P. 225: Castes . . . such as the priesthood [before the Reformation] and the old French nobility [before the French Revolution] are absolutely incorrigible even when a large number of their members clearly see the abyss. For the moment, it is more unpleasant to join forces with men of like mind and be doomed to certain destruction than to have the feeling that a cataclysm may come. And quite apart from any such calculation of probability, conditions may already be so far gone that castes can no longer hope to reform themselves. There may already be an overwhelming likelihood that other elements from outside will make themselves masters of the movement once it has been set going.

P. 248: All spiritual growth takes places by leaps and bounds, both in the individual and . . . in the community. The crisis is to be regarded as a new nexus of growth.

P. 280: To give tangible form to that which is inward, to represent it in such a way that we see it as the outward image of inward things, as a revelation—that is a most rare power. To re-create the external in external form—that is in the power of many. But the other awakens in the beholder or listener the conviction that the creator of this work could do this, but no other, and so that he is indispensible.

P. 288: Greatness in the true sense of the word, however, is only attributed [among architects] to Erwin von Steinbach and Michelangelo. Immediately after them we might name Brunelleschi and Bramante. . . .

P. 289: Mozart and Beethoven may become as incomprehensible to future humanity as Greek music, so highly praised by its contemporaries, would be to us. They will then remain great on faith, by virtue of the expressions of delight we have uttered, not unlike the painters of antiquity whose works have been lost.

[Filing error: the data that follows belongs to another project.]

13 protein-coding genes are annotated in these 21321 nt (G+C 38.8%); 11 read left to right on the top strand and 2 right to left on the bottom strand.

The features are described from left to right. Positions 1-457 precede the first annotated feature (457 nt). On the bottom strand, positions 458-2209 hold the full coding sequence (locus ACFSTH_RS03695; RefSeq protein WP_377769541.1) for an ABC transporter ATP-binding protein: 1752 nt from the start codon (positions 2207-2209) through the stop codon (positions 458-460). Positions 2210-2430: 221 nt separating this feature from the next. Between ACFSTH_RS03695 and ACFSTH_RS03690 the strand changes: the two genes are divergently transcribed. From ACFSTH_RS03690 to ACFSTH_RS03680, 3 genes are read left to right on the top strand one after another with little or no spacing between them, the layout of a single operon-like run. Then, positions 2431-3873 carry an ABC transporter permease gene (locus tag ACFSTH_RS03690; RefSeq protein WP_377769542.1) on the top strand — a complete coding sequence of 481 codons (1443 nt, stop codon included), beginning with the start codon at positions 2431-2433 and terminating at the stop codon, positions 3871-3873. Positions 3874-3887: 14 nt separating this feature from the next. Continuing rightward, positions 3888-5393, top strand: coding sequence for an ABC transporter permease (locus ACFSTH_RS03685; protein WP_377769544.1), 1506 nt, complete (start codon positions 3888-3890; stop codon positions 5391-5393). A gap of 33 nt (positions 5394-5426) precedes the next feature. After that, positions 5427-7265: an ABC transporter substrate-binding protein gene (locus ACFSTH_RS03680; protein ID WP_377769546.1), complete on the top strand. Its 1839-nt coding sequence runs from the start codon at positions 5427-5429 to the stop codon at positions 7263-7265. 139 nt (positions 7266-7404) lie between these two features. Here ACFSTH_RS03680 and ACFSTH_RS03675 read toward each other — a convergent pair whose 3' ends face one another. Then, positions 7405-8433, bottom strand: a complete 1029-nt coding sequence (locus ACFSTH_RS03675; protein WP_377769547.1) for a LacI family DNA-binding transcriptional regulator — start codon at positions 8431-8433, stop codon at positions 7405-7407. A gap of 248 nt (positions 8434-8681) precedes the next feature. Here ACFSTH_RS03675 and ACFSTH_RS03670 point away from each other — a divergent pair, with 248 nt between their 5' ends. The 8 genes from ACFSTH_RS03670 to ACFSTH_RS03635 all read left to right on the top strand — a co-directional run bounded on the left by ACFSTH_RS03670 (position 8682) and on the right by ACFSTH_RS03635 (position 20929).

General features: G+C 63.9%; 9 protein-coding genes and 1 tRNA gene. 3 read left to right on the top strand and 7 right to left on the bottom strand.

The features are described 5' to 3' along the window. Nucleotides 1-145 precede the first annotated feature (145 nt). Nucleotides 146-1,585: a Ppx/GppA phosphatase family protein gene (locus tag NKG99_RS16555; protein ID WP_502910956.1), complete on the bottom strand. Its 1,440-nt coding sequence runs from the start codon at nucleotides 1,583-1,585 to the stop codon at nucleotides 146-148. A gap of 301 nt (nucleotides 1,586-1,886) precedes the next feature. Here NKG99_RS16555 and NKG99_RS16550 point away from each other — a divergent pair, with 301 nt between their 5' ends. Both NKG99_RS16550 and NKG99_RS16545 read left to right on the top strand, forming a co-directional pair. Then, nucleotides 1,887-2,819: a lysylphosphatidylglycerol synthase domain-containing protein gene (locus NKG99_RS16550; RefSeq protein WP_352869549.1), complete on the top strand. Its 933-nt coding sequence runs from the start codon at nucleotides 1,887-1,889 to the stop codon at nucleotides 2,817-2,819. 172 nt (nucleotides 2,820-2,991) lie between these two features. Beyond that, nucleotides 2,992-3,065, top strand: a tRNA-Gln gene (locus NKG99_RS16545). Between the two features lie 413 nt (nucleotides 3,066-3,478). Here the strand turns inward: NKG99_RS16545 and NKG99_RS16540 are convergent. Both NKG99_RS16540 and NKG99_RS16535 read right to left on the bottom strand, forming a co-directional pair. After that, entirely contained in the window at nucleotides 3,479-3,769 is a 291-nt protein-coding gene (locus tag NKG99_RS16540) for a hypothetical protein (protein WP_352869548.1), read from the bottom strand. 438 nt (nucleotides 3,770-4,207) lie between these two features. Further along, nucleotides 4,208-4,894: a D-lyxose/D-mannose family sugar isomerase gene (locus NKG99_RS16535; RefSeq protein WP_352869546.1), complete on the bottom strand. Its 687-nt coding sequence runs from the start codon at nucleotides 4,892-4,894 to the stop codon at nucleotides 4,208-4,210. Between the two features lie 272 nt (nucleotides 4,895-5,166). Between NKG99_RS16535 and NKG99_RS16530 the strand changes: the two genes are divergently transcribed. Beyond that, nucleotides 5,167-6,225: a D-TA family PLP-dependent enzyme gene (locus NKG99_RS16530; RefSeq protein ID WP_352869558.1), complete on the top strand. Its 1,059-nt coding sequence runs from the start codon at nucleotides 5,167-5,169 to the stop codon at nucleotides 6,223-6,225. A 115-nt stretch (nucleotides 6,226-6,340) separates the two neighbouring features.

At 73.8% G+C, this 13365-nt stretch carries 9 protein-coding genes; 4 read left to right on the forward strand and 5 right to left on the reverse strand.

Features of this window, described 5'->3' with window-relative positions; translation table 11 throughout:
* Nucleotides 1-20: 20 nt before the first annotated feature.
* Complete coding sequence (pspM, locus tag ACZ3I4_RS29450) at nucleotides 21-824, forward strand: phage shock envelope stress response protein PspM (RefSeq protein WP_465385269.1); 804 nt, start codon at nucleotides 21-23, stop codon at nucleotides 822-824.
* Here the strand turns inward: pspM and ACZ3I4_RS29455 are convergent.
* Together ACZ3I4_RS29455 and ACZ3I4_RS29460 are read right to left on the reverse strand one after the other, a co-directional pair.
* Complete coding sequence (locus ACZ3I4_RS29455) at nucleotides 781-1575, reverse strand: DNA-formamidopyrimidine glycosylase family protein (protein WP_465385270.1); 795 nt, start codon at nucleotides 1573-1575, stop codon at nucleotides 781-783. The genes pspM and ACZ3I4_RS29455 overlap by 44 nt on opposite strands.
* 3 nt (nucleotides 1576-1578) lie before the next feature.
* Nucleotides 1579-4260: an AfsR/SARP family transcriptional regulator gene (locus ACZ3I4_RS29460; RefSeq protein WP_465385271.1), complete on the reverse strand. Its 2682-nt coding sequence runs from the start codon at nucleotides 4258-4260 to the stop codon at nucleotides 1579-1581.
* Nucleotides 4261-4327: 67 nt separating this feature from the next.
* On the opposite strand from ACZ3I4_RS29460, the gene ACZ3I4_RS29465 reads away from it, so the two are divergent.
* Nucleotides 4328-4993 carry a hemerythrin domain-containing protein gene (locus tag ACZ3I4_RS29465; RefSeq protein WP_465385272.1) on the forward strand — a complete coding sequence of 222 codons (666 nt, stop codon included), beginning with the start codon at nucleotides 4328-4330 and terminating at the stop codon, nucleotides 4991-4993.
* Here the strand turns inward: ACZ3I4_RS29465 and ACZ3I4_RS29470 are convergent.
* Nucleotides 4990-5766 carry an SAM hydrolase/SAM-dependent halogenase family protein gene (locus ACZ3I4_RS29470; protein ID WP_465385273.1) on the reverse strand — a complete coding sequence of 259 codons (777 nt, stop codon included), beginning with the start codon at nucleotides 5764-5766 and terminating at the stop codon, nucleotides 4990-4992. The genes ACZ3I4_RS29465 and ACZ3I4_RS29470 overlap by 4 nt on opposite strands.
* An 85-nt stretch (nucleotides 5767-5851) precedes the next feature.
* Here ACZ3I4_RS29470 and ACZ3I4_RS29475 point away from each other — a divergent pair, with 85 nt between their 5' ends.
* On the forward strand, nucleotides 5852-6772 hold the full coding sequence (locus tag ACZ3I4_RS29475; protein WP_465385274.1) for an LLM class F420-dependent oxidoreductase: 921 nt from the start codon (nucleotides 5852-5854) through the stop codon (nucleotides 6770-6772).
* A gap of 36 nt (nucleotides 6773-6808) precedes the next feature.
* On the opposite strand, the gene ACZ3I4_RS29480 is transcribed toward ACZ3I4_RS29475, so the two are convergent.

Pp. 289–290: When the man of culture sits down to the banquet of the art and poetry of past times, he will not be able, or wish, to resist the lovely illusion that these men were happy when they created their great works. Yet all they did was to rescue the ideals of their time at the cost of great sacrifice, and wage in their daily life the battle we all fight. It is only to us that their creations look like youth rescued and perpetuated.

P. 298: The fate of peoples and states, the trends of whole civilizations, may depend on the power of one exceptional individual to endure cerain acute stresses at certain times.

P. 299: Power has never yet improved a man.

P. 315: Great men are necessary to our life in order that the movement of history may periodically wrest itself free from antiquated forms of life and empty argument. And for the thinking man, reviewing the whole course of history hitherto, one of the few certain premises of a higher spiritual happiness is an open mind for all greatness.

P. 323: [After the Reformation] Catholicism again became a religion, which it had almost ceased to be.

Pp. 327–328: Every individual—we too—exists not for his own sake, but for the sake of all the past and all the future. In face of this great, grave whole, the claims of peoples, times and individuals to happiness and well-being, lasting or fleeting, are of very subordinate importance, for since the life of humanity is one whole, it is only to our frail powers of perception that its fluctuations in time or place are a rise and fall, fortune and misfortune.

P. 334: We must always be on guard against taking our historical perspectives for the decrees of history.

P. 339: Imperceptibly we have passed from the question of good and evil fortune to that of the survival of the human spirit, which in the end presents itself to us as the life of one human being.

See also Burckhardt on Greatness and Jacob Burckhardt on the Greeks.

Gleizes 1934

Sunday, June 26, 2005 +

02005 06 26 +

Kathryn W— graduated today from Albany High School. She will attend the Newhouse School at Syracuse University in the fall. Because O has a fever, I was the only one of us three to go to the party. All the W— girls were there, and many other friends and family members.